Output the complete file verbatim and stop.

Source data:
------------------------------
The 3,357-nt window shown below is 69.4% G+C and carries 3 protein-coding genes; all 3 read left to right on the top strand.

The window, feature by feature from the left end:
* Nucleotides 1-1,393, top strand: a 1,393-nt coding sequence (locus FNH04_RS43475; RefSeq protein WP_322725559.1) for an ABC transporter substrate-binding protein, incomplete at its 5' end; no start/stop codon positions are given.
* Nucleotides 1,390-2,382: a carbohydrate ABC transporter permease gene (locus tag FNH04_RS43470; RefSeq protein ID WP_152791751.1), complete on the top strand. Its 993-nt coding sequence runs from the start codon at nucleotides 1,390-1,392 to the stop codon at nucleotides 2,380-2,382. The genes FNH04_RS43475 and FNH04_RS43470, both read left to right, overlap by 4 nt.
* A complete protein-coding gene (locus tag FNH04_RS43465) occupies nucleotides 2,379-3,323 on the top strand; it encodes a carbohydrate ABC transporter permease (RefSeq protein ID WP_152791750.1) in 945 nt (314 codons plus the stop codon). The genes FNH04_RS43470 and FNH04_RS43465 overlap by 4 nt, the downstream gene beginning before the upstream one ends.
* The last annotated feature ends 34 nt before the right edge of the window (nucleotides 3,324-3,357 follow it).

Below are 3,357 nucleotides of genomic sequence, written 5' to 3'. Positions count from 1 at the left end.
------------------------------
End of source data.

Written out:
The 3,357-nt window shown below is 69.4% G+C and carries 3 protein-coding genes; all 3 read left to right on the top strand.

The window, feature by feature from the left end:
* Nucleotides 1-1,393, top strand: a 1,393-nt coding sequence (locus FNH04_RS43475; RefSeq protein WP_322725559.1) for an ABC transporter substrate-binding protein, incomplete at its 5' end; no start/stop codon positions are given.
* Nucleotides 1,390-2,382: a carbohydrate ABC transporter permease gene (locus tag FNH04_RS43470; RefSeq protein ID WP_152791751.1), complete on the top strand. Its 993-nt coding sequence runs from the start codon at nucleotides 1,390-1,392 to the stop codon at nucleotides 2,380-2,382. The genes FNH04_RS43475 and FNH04_RS43470, both read left to right, overlap by 4 nt.
* A complete protein-coding gene (locus tag FNH04_RS43465) occupies nucleotides 2,379-3,323 on the top strand; it encodes a carbohydrate ABC transporter permease (RefSeq protein ID WP_152791750.1) in 945 nt (314 codons plus the stop codon). The genes FNH04_RS43470 and FNH04_RS43465 overlap by 4 nt, the downstream gene beginning before the upstream one ends.
* The last annotated feature ends 34 nt before the right edge of the window (nucleotides 3,324-3,357 follow it).

Below are 3,357 nucleotides of genomic sequence, written 5' to 3'. Positions count from 1 at the left end.